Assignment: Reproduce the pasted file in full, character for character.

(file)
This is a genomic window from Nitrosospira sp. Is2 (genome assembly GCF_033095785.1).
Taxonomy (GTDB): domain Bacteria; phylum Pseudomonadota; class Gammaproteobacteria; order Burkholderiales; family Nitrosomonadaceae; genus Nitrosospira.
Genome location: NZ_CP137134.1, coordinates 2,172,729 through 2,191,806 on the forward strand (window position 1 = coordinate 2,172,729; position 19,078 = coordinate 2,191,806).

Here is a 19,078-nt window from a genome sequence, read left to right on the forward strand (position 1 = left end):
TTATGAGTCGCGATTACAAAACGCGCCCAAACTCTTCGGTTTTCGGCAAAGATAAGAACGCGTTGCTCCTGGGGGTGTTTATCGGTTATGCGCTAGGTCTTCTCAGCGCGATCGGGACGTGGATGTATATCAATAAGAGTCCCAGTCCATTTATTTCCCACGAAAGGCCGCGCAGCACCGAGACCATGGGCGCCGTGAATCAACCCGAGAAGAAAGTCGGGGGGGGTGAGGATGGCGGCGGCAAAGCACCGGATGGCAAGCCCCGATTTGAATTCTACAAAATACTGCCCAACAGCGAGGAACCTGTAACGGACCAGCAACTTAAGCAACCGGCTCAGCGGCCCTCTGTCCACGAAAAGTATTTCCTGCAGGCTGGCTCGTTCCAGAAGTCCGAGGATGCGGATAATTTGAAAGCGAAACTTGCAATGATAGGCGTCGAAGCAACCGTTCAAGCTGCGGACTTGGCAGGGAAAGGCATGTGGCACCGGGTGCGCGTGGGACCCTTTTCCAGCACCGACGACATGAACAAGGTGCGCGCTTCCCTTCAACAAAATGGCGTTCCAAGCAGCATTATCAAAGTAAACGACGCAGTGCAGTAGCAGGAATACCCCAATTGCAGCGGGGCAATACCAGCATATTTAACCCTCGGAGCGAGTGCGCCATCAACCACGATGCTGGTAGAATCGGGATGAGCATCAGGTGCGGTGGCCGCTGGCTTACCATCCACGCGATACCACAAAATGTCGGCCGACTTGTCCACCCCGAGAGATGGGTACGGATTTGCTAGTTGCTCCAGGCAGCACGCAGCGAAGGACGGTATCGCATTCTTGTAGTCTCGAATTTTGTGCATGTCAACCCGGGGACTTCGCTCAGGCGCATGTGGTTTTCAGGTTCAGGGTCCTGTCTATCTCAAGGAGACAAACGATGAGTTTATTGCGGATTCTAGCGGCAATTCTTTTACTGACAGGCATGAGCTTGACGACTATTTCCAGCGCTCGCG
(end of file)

This is a genomic window from Nitrosospira sp. Is2 (genome assembly GCF_033095785.1).
Taxonomy (GTDB): domain Bacteria; phylum Pseudomonadota; class Gammaproteobacteria; order Burkholderiales; family Nitrosomonadaceae; genus Nitrosospira.
Genome location: NZ_CP137134.1, coordinates 2,172,729 through 2,191,806 on the forward strand (window position 1 = coordinate 2,172,729; position 19,078 = coordinate 2,191,806).

Here is a 19,078-nt window from a genome sequence, read left to right on the forward strand (position 1 = left end):
TTATGAGTCGCGATTACAAAACGCGCCCAAACTCTTCGGTTTTCGGCAAAGATAAGAACGCGTTGCTCCTGGGGGTGTTTATCGGTTATGCGCTAGGTCTTCTCAGCGCGATCGGGACGTGGATGTATATCAATAAGAGTCCCAGTCCATTTATTTCCCACGAAAGGCCGCGCAGCACCGAGACCATGGGCGCCGTGAATCAACCCGAGAAGAAAGTCGGGGGGGGTGAGGATGGCGGCGGCAAAGCACCGGATGGCAAGCCCCGATTTGAATTCTACAAAATACTGCCCAACAGCGAGGAACCTGTAACGGACCAGCAACTTAAGCAACCGGCTCAGCGGCCCTCTGTCCACGAAAAGTATTTCCTGCAGGCTGGCTCGTTCCAGAAGTCCGAGGATGCGGATAATTTGAAAGCGAAACTTGCAATGATAGGCGTCGAAGCAACCGTTCAAGCTGCGGACTTGGCAGGGAAAGGCATGTGGCACCGGGTGCGCGTGGGACCCTTTTCCAGCACCGACGACATGAACAAGGTGCGCGCTTCCCTTCAACAAAATGGCGTTCCAAGCAGCATTATCAAAGTAAACGACGCAGTGCAGTAGCAGGAATACCCCAATTGCAGCGGGGCAATACCAGCATATTTAACCCTCGGAGCGAGTGCGCCATCAACCACGATGCTGGTAGAATCGGGATGAGCATCAGGTGCGGTGGCCGCTGGCTTACCATCCACGCGATACCACAAAATGTCGGCCGACTTGTCCACCCCGAGAGATGGGTACGGATTTGCTAGTTGCTCCAGGCAGCACGCAGCGAAGGACGGTATCGCATTCTTGTAGTCTCGAATTTTGTGCATGTCAACCCGGGGACTTCGCTCAGGCGCATGTGGTTTTCAGGTTCAGGGTCCTGTCTATCTCAAGGAGACAAACGATGAGTTTATTGCGGATTCTAGCGGCAATTCTTTTACTGACAGGCATGAGCTTGACGACTATTTCCAGCGCTCGCG